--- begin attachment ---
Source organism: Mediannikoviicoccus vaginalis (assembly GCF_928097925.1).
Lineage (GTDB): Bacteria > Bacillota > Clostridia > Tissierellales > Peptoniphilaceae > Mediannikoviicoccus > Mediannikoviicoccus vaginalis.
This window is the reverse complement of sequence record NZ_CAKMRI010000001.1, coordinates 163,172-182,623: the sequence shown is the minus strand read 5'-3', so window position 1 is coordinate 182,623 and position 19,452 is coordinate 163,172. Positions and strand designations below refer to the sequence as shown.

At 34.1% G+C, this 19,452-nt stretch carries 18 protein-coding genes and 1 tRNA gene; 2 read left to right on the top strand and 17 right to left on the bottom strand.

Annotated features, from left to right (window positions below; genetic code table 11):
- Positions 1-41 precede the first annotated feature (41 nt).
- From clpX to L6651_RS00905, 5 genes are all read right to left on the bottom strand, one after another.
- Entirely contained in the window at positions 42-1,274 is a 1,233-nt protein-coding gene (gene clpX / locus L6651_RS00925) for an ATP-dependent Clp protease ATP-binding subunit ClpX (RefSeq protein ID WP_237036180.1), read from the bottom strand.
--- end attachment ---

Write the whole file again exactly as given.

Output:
Source organism: Mediannikoviicoccus vaginalis (assembly GCF_928097925.1).
Lineage (GTDB): Bacteria > Bacillota > Clostridia > Tissierellales > Peptoniphilaceae > Mediannikoviicoccus > Mediannikoviicoccus vaginalis.
This window is the reverse complement of sequence record NZ_CAKMRI010000001.1, coordinates 163,172-182,623: the sequence shown is the minus strand read 5'-3', so window position 1 is coordinate 182,623 and position 19,452 is coordinate 163,172. Positions and strand designations below refer to the sequence as shown.

At 34.1% G+C, this 19,452-nt stretch carries 18 protein-coding genes and 1 tRNA gene; 2 read left to right on the top strand and 17 right to left on the bottom strand.

Annotated features, from left to right (window positions below; genetic code table 11):
- Positions 1-41 precede the first annotated feature (41 nt).
- From clpX to L6651_RS00905, 5 genes are all read right to left on the bottom strand, one after another.
- Entirely contained in the window at positions 42-1,274 is a 1,233-nt protein-coding gene (gene clpX / locus L6651_RS00925) for an ATP-dependent Clp protease ATP-binding subunit ClpX (RefSeq protein ID WP_237036180.1), read from the bottom strand.